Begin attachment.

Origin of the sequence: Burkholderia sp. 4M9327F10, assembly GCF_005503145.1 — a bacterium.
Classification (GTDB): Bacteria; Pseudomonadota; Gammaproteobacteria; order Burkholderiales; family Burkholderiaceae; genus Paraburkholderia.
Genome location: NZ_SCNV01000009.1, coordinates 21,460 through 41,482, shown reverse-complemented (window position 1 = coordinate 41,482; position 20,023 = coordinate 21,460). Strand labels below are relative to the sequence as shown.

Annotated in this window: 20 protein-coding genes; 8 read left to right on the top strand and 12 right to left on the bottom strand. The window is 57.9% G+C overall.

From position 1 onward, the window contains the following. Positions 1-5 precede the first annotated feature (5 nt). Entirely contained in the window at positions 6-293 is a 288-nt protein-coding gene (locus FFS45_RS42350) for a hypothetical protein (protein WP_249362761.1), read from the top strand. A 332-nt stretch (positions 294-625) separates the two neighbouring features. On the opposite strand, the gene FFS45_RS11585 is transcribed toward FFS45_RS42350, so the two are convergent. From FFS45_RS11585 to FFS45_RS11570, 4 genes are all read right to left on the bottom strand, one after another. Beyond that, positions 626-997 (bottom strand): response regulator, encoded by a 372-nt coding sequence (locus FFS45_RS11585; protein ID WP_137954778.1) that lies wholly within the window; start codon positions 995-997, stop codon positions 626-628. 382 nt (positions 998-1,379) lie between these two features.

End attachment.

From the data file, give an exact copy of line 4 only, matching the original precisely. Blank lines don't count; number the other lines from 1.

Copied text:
Annotated in this window: 20 protein-coding genes; 8 read left to right on the top strand and 12 right to left on the bottom strand. The window is 57.9% G+C overall.